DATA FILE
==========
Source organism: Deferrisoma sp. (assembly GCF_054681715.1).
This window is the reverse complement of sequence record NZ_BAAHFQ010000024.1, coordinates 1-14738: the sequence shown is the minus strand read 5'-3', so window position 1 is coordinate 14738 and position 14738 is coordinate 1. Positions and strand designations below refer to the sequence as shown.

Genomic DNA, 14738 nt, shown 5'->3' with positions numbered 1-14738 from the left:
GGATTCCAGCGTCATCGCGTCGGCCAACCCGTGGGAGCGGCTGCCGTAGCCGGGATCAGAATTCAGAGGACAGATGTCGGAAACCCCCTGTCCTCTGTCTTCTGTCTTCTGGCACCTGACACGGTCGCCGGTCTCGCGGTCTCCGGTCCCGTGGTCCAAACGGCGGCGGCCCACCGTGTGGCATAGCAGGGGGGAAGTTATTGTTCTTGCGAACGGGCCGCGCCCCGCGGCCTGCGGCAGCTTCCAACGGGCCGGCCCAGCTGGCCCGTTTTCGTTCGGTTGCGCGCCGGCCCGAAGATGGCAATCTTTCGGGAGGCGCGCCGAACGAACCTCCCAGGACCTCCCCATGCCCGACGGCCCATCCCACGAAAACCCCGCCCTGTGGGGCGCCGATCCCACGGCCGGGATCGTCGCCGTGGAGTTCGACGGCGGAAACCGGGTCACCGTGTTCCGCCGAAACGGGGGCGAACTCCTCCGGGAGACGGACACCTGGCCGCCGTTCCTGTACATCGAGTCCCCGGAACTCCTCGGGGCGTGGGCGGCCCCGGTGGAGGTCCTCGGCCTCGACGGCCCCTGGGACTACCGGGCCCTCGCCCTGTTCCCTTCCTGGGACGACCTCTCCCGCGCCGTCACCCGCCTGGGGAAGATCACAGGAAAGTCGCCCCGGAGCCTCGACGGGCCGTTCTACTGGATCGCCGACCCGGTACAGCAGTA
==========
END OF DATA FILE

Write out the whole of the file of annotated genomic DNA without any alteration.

Source organism: Deferrisoma sp. (assembly GCF_054681715.1).
This window is the reverse complement of sequence record NZ_BAAHFQ010000024.1, coordinates 1-14738: the sequence shown is the minus strand read 5'-3', so window position 1 is coordinate 14738 and position 14738 is coordinate 1. Positions and strand designations below refer to the sequence as shown.

Genomic DNA, 14738 nt, shown 5'->3' with positions numbered 1-14738 from the left:
GGATTCCAGCGTCATCGCGTCGGCCAACCCGTGGGAGCGGCTGCCGTAGCCGGGATCAGAATTCAGAGGACAGATGTCGGAAACCCCCTGTCCTCTGTCTTCTGTCTTCTGGCACCTGACACGGTCGCCGGTCTCGCGGTCTCCGGTCCCGTGGTCCAAACGGCGGCGGCCCACCGTGTGGCATAGCAGGGGGGAAGTTATTGTTCTTGCGAACGGGCCGCGCCCCGCGGCCTGCGGCAGCTTCCAACGGGCCGGCCCAGCTGGCCCGTTTTCGTTCGGTTGCGCGCCGGCCCGAAGATGGCAATCTTTCGGGAGGCGCGCCGAACGAACCTCCCAGGACCTCCCCATGCCCGACGGCCCATCCCACGAAAACCCCGCCCTGTGGGGCGCCGATCCCACGGCCGGGATCGTCGCCGTGGAGTTCGACGGCGGAAACCGGGTCACCGTGTTCCGCCGAAACGGGGGCGAACTCCTCCGGGAGACGGACACCTGGCCGCCGTTCCTGTACATCGAGTCCCCGGAACTCCTCGGGGCGTGGGCGGCCCCGGTGGAGGTCCTCGGCCTCGACGGCCCCTGGGACTACCGGGCCCTCGCCCTGTTCCCTTCCTGGGACGACCTCTCCCGCGCCGTCACCCGCCTGGGGAAGATCACAGGAAAGTCGCCCCGGAGCCTCGACGGGCCGTTCTACTGGATCGCCGACCCGGTACAGCAGTA